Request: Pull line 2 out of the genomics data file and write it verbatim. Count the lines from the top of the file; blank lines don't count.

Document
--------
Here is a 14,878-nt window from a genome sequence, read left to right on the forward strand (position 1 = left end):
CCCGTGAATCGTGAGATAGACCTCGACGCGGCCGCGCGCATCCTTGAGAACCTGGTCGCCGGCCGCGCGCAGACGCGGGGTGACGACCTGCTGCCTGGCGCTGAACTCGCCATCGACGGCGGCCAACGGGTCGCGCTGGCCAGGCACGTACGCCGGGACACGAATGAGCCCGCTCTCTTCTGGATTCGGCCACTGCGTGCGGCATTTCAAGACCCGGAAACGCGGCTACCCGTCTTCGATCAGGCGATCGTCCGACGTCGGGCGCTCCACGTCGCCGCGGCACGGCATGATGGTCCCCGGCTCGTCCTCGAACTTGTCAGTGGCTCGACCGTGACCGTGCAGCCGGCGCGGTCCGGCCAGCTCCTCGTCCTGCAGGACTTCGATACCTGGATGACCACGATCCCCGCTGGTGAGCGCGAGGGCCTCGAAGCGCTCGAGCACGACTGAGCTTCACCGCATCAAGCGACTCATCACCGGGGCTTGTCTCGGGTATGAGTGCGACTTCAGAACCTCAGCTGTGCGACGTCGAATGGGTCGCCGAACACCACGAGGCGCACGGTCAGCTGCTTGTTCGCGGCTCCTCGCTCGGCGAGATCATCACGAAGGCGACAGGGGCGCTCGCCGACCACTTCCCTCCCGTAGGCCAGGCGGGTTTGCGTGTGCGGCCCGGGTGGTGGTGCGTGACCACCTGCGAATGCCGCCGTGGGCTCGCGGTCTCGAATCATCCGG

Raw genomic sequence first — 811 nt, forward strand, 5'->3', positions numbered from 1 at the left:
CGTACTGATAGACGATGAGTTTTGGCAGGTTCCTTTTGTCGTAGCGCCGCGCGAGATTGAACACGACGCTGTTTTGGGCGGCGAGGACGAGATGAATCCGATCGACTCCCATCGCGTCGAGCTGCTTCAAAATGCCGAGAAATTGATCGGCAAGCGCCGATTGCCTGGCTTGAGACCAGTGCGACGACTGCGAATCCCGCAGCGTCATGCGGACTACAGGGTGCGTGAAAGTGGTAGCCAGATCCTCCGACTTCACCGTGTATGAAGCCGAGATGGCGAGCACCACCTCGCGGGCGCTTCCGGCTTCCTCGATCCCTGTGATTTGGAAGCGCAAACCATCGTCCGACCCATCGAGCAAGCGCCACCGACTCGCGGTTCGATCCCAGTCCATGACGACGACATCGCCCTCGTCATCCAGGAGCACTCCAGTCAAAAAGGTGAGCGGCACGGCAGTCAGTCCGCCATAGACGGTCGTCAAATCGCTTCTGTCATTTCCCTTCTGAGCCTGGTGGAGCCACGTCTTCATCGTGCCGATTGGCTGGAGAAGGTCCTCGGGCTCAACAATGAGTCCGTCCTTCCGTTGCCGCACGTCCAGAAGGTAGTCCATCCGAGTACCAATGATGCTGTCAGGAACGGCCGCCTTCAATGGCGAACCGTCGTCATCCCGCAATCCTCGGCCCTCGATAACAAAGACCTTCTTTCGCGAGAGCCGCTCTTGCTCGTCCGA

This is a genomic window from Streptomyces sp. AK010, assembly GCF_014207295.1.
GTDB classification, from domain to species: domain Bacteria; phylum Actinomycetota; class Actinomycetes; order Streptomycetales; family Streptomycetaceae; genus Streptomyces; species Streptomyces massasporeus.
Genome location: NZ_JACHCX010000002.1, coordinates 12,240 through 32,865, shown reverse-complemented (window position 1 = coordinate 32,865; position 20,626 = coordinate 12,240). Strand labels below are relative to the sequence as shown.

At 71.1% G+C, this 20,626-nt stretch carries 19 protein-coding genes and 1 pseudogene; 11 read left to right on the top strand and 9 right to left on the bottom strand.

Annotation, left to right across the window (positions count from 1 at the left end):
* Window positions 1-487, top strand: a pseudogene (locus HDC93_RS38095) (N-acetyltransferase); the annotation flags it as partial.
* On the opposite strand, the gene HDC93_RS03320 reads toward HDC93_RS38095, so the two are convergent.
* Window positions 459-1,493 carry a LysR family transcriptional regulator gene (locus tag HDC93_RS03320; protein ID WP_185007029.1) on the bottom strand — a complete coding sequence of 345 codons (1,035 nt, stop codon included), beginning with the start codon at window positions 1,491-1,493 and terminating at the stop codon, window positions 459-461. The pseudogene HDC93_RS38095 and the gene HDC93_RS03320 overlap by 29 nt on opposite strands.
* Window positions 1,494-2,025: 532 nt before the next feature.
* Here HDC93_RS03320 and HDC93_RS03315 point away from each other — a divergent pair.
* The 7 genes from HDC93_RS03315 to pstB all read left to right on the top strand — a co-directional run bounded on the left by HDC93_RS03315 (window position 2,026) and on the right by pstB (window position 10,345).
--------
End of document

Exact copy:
CCCGTGAATCGTGAGATAGACCTCGACGCGGCCGCGCGCATCCTTGAGAACCTGGTCGCCGGCCGCGCGCAGACGCGGGGTGACGACCTGCTGCCTGGCGCTGAACTCGCCATCGACGGCGGCCAACGGGTCGCGCTGGCCAGGCACGTACGCCGGGACACGAATGAGCCCGCTCTCTTCTGGATTCGGCCACTGCGTGCGGCATTTCAAGACCCGGAAACGCGGCTACCCGTCTTCGATCAGGCGATCGTCCGACGTCGGGCGCTCCACGTCGCCGCGGCACGGCATGATGGTCCCCGGCTCGTCCTCGAACTTGTCAGTGGCTCGACCGTGACCGTGCAGCCGGCGCGGTCCGGCCAGCTCCTCGTCCTGCAGGACTTCGATACCTGGATGACCACGATCCCCGCTGGTGAGCGCGAGGGCCTCGAAGCGCTCGAGCACGACTGAGCTTCACCGCATCAAGCGACTCATCACCGGGGCTTGTCTCGGGTATGAGTGCGACTTCAGAACCTCAGCTGTGCGACGTCGAATGGGTCGCCGAACACCACGAGGCGCACGGTCAGCTGCTTGTTCGCGGCTCCTCGCTCGGCGAGATCATCACGAAGGCGACAGGGGCGCTCGCCGACCACTTCCCTCCCGTAGGCCAGGCGGGTTTGCGTGTGCGGCCCGGGTGGTGGTGCGTGACCACCTGCGAATGCCGCCGTGGGCTCGCGGTCTCGAATCATCCGG